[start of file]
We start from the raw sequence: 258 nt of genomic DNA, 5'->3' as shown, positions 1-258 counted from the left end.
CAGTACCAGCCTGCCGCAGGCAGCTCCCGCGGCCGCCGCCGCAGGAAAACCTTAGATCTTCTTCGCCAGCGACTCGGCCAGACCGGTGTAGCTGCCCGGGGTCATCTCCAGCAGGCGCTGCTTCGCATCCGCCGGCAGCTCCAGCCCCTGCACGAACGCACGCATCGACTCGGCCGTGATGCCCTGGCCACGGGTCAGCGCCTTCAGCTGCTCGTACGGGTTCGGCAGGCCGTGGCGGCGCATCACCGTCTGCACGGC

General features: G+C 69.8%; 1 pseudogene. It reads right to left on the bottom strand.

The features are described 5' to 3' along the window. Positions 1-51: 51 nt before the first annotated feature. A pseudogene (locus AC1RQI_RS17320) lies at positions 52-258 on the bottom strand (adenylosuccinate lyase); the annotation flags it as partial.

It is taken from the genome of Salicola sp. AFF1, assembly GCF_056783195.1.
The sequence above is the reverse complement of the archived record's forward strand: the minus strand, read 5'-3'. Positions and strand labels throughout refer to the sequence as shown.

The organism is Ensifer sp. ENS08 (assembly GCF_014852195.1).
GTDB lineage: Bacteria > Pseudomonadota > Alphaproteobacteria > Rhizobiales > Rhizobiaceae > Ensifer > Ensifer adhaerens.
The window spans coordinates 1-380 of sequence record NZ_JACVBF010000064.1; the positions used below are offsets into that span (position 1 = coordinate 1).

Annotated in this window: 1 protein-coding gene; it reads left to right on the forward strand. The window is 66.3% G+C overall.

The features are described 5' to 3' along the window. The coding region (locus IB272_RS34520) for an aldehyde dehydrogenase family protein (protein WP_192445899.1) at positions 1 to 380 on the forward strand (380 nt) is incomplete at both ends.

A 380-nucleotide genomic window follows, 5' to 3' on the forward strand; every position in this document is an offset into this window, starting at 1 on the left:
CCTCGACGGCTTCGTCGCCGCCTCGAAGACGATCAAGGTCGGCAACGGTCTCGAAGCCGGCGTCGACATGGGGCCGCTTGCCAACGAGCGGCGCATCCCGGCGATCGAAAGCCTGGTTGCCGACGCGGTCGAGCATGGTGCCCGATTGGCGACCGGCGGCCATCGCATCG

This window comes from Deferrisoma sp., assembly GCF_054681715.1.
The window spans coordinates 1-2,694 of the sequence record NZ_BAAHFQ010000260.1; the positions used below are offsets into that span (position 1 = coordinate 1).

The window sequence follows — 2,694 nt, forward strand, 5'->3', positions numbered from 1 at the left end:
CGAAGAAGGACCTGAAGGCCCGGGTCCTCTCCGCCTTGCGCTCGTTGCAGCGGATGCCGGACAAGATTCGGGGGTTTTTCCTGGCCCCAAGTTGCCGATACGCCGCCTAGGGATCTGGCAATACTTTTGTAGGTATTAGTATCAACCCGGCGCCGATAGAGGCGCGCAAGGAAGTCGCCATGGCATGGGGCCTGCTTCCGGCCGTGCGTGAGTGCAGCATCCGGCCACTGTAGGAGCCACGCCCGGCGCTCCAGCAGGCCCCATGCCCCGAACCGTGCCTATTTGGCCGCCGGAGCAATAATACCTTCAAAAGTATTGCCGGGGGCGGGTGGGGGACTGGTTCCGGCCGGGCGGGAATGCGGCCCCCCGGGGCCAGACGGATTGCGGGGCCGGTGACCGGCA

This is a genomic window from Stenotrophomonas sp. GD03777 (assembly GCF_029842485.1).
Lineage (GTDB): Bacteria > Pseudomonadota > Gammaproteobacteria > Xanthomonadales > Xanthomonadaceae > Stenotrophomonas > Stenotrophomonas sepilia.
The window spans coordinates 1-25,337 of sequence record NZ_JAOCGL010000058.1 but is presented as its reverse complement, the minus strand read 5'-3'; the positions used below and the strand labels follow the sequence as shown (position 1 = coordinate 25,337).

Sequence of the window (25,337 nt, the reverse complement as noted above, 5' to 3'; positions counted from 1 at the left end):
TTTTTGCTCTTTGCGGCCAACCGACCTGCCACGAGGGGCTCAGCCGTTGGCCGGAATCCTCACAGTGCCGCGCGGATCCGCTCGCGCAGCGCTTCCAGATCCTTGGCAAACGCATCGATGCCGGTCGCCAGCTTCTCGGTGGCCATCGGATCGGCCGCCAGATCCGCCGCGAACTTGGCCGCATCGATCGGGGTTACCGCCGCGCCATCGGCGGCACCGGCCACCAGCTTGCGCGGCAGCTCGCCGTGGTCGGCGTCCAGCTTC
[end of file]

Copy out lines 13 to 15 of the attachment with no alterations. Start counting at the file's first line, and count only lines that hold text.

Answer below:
CCTCGACGGCTTCGTCGCCGCCTCGAAGACGATCAAGGTCGGCAACGGTCTCGAAGCCGGCGTCGACATGGGGCCGCTTGCCAACGAGCGGCGCATCCCGGCGATCGAAAGCCTGGTTGCCGACGCGGTCGAGCATGGTGCCCGATTGGCGACCGGCGGCCATCGCATCG

This window comes from Deferrisoma sp., assembly GCF_054681715.1.
The window spans coordinates 1-2,694 of the sequence record NZ_BAAHFQ010000260.1; the positions used below are offsets into that span (position 1 = coordinate 1).